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Soviet Russia: an investigation by British women trade unionists, April to July, 1925
Image 73
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Soviet Russia: an investigation by British women trade unionists, April to July, 1925 - Image 73. 1925. Special Collections, University of Houston Libraries. University of Houston Digital Library. Web. December 2, 2020. https://digital.lib.uh.edu/collection/scpamp/item/5543/show/5504.

Disclaimer: This is a general citation for reference purposes. Please consult the most recent edition of your style manual for the proper formatting of the type of source you are citing. If the date given in the citation does not match the date on the digital item, use the more accurate date below the digital item.

(1925). Soviet Russia: an investigation by British women trade unionists, April to July, 1925 - Image 73. Socialist and Communist Pamphlets. Special Collections, University of Houston Libraries. Retrieved from https://digital.lib.uh.edu/collection/scpamp/item/5543/show/5504

Disclaimer: This is a general citation for reference purposes. Please consult the most recent edition of your style manual for the proper formatting of the type of source you are citing. If the date given in the citation does not match the date on the digital item, use the more accurate date below the digital item.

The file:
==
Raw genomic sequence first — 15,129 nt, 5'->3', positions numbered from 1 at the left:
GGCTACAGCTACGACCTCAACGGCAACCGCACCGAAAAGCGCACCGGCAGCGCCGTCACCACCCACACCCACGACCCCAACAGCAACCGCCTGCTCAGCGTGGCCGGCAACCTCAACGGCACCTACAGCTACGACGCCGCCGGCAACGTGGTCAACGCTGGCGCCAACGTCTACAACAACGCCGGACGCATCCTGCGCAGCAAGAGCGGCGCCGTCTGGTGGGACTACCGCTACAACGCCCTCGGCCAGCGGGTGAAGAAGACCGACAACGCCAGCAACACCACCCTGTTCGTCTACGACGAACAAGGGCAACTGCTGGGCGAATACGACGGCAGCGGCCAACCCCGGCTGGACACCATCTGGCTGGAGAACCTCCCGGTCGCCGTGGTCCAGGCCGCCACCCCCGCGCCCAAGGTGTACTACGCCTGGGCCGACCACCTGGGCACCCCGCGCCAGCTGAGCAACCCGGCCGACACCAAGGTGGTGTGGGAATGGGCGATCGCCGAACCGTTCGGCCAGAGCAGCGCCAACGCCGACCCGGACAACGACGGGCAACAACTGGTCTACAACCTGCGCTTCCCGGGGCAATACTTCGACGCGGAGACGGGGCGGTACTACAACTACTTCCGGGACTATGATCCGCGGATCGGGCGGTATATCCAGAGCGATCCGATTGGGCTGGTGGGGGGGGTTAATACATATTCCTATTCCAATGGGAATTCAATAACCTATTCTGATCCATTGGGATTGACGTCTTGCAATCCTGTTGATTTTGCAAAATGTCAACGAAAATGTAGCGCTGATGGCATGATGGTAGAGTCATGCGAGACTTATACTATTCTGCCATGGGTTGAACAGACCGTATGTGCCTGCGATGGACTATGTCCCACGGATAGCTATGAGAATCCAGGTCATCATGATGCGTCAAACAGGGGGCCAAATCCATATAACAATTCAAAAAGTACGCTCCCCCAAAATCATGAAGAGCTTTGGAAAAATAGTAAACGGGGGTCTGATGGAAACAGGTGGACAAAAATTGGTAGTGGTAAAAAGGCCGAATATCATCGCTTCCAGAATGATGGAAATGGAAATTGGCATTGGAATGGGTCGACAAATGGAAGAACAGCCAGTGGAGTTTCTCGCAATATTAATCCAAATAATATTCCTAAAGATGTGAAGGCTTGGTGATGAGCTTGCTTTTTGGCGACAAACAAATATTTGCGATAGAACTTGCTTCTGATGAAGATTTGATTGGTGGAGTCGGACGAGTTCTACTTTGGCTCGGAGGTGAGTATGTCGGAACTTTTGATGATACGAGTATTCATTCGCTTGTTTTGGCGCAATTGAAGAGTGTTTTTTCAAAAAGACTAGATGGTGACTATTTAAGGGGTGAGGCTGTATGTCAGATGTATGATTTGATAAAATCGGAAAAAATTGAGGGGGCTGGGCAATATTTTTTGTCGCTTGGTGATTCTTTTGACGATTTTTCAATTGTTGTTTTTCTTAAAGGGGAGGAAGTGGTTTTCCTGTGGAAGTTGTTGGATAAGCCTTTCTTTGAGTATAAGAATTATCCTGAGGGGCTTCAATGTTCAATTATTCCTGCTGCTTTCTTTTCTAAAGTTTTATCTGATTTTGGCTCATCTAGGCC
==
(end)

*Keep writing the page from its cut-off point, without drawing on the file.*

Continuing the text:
Soviet Russia: an investigation by British women trade unionists, April to July, 1925 - Image 73, 1925, Socialist and Communist Pamphlets, Special Collections, University of Houston Libraries, accessed December 2, 2020, https://digital.lib.uh.edu/collection/scpamp/item/5543/show/5504.

Disclaimer: This is a general citation for reference purposes. Please consult the most recent edition of your style manual for the proper formatting of the type of source you are citing. If the date given in the citation does not match the date on the digital item, use the more accurate date below the digital item.

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Title Soviet Russia: an investigation by British women trade unionists, April to July, 1925
Contributor (Local)
  • British Women Trade Unionist Delegation
Publisher W. P. Coates
Place of Creation (TGN)
  • London, England
Date 1925